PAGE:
The District of 100 Mile Council begins brainstorming ways on bringing traffic into the downtown core. Millar Hill photo.

The District of 100 Mile Council begins brainstorming ways on bringing traffic into the downtown core. Millar Hill photo.

Council considers resident suggestion on attracting more traffic into downtown core

Secondary suites policy expected soon

  • Apr. 10, 2019 12:00 a.m.

A local resident addressed the District of 100 Mile Council in regards to bringing traffic into the downtown core.

Wendy Hamblin had a few suggestions for council at yesterday’s meeting. Hamblin has been a resident for a very long time and says she’s noticed most people don’t realize the town of 100 Mile House has a downtown core. Whether visiting other towns or having a simple conversation – that seems to be a common response people tell her.

“Most people don’t stop, they just drive through,” said Hamblin.

Hamblin suggested council to consider the idea of installing billboards along the highway that depict the downtown area during the summer. She thinks something like a billboard will attract attention to the shopping district. Hamblin said people driving by will see there is more than just restaurants and gas stations.

100 Mile Mayor Mitch Campsall, appreciated the suggestion and said he is taking it into consideration.

“I know council was interested and staff already began looking at ways we might be able to do that,” said Campsall. “We are going to brainstorm what will be the most effective.”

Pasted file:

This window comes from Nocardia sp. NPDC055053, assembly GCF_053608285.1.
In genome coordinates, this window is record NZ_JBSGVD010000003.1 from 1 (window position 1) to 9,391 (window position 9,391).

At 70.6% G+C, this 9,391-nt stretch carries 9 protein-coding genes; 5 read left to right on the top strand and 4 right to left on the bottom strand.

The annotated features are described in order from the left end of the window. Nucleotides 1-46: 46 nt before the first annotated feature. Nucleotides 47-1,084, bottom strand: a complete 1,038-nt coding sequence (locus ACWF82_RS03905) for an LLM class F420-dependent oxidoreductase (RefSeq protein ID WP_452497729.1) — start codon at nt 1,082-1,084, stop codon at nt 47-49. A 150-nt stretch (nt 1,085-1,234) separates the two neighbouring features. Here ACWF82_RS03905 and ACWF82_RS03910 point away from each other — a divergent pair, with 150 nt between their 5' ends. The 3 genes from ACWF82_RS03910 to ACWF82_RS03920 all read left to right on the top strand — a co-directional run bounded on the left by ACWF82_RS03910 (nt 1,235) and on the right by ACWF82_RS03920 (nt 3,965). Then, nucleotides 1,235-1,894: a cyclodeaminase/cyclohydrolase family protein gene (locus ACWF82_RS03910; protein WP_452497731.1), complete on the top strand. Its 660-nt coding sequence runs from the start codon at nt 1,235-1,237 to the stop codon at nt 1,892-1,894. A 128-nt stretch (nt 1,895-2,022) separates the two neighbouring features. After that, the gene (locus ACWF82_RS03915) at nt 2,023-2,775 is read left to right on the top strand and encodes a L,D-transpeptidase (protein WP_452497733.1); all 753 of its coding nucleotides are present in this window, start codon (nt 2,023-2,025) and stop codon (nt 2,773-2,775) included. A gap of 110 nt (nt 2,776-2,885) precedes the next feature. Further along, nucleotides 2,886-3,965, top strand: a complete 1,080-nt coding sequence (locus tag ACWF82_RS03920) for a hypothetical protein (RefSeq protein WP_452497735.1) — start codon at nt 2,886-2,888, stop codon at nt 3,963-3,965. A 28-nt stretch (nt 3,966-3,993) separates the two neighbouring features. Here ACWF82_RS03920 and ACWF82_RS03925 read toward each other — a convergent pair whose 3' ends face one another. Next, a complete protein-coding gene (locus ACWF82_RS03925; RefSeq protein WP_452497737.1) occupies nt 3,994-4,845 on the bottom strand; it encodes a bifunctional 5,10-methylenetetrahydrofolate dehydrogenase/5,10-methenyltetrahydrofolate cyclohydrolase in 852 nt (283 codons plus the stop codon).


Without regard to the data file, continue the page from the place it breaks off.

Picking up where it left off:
If council decides to move forward with a project like this, it is something that could be expected next year.

Last month, council was considering participating in the Regional Entrepreneur Immigration Pilot Program. There was a mutual agreement amongst council members to move forward and enroll in the pilot program.

“The program is designed so that the community has a say in who gets invited to come and open up a business,” said Joanne Doddridge, director of economic development and planning for the 100 Mile House District. “We can refer certain entrepreneurs who fit the sort of businesses types we are looking to recruit to the community.”

Enrollment in the program is going to take some time, but there will be more information to come.

Council members also discussed ways to address illegal secondary suites or additions on homes. Doddridge said council wants everyone to be aware they are supportive of secondary suites, but they need to be built with proper permits. A policy is not in place yet.

“When we do have the policy, it will be easier to convey how things are going to look moving forward,” said Doddridge.

There were a few suggestions made on how council should address these illegal suites. The first suggestion was taking a hard stance on these illegal suites, but council did not agree on that option. The second was a notice that could be placed on the title of the property – advising future property owners of a concern with an illegal suite. Again, council did not agree on that option.

“Generally speaking, if we become aware of a secondary suite, we will send a letter to the property owner, advising we are aware of the suite in the home,” said Doddridge. “Moving forward, we would start charging appropriate utility charges and notify BC Assessment there is a suite in the home for the property to be reassessed.”

A policy will officially be agreed on at the next council meeting.

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